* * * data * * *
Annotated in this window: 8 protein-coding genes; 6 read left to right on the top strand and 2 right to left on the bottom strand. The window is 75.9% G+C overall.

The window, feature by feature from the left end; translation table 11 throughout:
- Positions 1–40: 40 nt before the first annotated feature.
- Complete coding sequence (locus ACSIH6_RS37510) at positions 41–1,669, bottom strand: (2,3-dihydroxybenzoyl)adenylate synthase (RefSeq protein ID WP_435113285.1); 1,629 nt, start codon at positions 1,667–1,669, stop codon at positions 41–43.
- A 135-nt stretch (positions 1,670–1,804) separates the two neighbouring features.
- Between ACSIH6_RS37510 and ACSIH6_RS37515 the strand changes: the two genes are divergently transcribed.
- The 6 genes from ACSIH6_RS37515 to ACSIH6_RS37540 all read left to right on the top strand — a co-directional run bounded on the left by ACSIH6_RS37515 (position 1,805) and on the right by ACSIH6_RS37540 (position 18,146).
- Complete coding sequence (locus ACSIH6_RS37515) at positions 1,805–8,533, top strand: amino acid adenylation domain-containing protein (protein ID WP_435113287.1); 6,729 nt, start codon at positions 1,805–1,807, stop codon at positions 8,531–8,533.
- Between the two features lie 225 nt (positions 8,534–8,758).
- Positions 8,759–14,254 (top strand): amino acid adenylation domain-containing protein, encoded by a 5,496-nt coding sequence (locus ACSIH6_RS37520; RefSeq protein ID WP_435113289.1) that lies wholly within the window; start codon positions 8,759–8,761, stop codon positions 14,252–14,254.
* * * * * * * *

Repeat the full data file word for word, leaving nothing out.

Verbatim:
Annotated in this window: 8 protein-coding genes; 6 read left to right on the top strand and 2 right to left on the bottom strand. The window is 75.9% G+C overall.

The window, feature by feature from the left end; translation table 11 throughout:
- Positions 1–40: 40 nt before the first annotated feature.
- Complete coding sequence (locus ACSIH6_RS37510) at positions 41–1,669, bottom strand: (2,3-dihydroxybenzoyl)adenylate synthase (RefSeq protein ID WP_435113285.1); 1,629 nt, start codon at positions 1,667–1,669, stop codon at positions 41–43.
- A 135-nt stretch (positions 1,670–1,804) separates the two neighbouring features.
- Between ACSIH6_RS37510 and ACSIH6_RS37515 the strand changes: the two genes are divergently transcribed.
- The 6 genes from ACSIH6_RS37515 to ACSIH6_RS37540 all read left to right on the top strand — a co-directional run bounded on the left by ACSIH6_RS37515 (position 1,805) and on the right by ACSIH6_RS37540 (position 18,146).
- Complete coding sequence (locus ACSIH6_RS37515) at positions 1,805–8,533, top strand: amino acid adenylation domain-containing protein (protein ID WP_435113287.1); 6,729 nt, start codon at positions 1,805–1,807, stop codon at positions 8,531–8,533.
- Between the two features lie 225 nt (positions 8,534–8,758).
- Positions 8,759–14,254 (top strand): amino acid adenylation domain-containing protein, encoded by a 5,496-nt coding sequence (locus ACSIH6_RS37520; RefSeq protein ID WP_435113289.1) that lies wholly within the window; start codon positions 8,759–8,761, stop codon positions 14,252–14,254.